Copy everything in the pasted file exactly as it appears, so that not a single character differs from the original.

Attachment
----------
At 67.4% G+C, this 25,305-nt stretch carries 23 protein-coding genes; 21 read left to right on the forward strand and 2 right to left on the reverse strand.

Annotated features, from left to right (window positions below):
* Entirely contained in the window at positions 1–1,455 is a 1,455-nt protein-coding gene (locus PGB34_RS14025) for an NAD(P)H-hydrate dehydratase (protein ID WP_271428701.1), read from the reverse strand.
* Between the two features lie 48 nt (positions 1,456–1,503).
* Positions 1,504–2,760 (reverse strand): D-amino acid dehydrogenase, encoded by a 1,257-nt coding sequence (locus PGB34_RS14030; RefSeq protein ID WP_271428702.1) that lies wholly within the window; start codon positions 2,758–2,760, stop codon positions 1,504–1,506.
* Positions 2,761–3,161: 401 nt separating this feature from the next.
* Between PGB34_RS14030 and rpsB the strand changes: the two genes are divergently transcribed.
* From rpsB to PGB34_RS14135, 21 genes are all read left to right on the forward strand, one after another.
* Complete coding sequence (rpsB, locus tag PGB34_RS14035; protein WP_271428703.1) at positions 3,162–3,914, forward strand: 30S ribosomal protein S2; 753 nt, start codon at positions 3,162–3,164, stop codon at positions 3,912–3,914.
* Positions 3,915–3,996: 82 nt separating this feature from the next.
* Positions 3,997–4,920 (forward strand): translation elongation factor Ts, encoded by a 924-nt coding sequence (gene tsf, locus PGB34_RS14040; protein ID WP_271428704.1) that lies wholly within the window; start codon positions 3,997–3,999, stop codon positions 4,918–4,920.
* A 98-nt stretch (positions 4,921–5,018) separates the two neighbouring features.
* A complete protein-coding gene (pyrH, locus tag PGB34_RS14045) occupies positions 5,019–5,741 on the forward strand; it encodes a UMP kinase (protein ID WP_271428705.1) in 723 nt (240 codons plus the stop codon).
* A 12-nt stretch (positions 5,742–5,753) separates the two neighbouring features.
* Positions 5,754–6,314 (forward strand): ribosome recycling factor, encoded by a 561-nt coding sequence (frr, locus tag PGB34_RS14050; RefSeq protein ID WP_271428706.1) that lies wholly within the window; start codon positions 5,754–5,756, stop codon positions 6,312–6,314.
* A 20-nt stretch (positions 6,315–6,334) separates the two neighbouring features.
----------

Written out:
At 67.4% G+C, this 25,305-nt stretch carries 23 protein-coding genes; 21 read left to right on the forward strand and 2 right to left on the reverse strand.

Annotated features, from left to right (window positions below):
* Entirely contained in the window at positions 1–1,455 is a 1,455-nt protein-coding gene (locus PGB34_RS14025) for an NAD(P)H-hydrate dehydratase (protein ID WP_271428701.1), read from the reverse strand.
* Between the two features lie 48 nt (positions 1,456–1,503).
* Positions 1,504–2,760 (reverse strand): D-amino acid dehydrogenase, encoded by a 1,257-nt coding sequence (locus PGB34_RS14030; RefSeq protein ID WP_271428702.1) that lies wholly within the window; start codon positions 2,758–2,760, stop codon positions 1,504–1,506.
* Positions 2,761–3,161: 401 nt separating this feature from the next.
* Between PGB34_RS14030 and rpsB the strand changes: the two genes are divergently transcribed.
* From rpsB to PGB34_RS14135, 21 genes are all read left to right on the forward strand, one after another.
* Complete coding sequence (rpsB, locus tag PGB34_RS14035; protein WP_271428703.1) at positions 3,162–3,914, forward strand: 30S ribosomal protein S2; 753 nt, start codon at positions 3,162–3,164, stop codon at positions 3,912–3,914.
* Positions 3,915–3,996: 82 nt separating this feature from the next.
* Positions 3,997–4,920 (forward strand): translation elongation factor Ts, encoded by a 924-nt coding sequence (gene tsf, locus PGB34_RS14040; protein ID WP_271428704.1) that lies wholly within the window; start codon positions 3,997–3,999, stop codon positions 4,918–4,920.
* A 98-nt stretch (positions 4,921–5,018) separates the two neighbouring features.
* A complete protein-coding gene (pyrH, locus tag PGB34_RS14045) occupies positions 5,019–5,741 on the forward strand; it encodes a UMP kinase (protein ID WP_271428705.1) in 723 nt (240 codons plus the stop codon).
* A 12-nt stretch (positions 5,742–5,753) separates the two neighbouring features.
* Positions 5,754–6,314 (forward strand): ribosome recycling factor, encoded by a 561-nt coding sequence (frr, locus tag PGB34_RS14050; RefSeq protein ID WP_271428706.1) that lies wholly within the window; start codon positions 5,754–5,756, stop codon positions 6,312–6,314.
* A 20-nt stretch (positions 6,315–6,334) separates the two neighbouring features.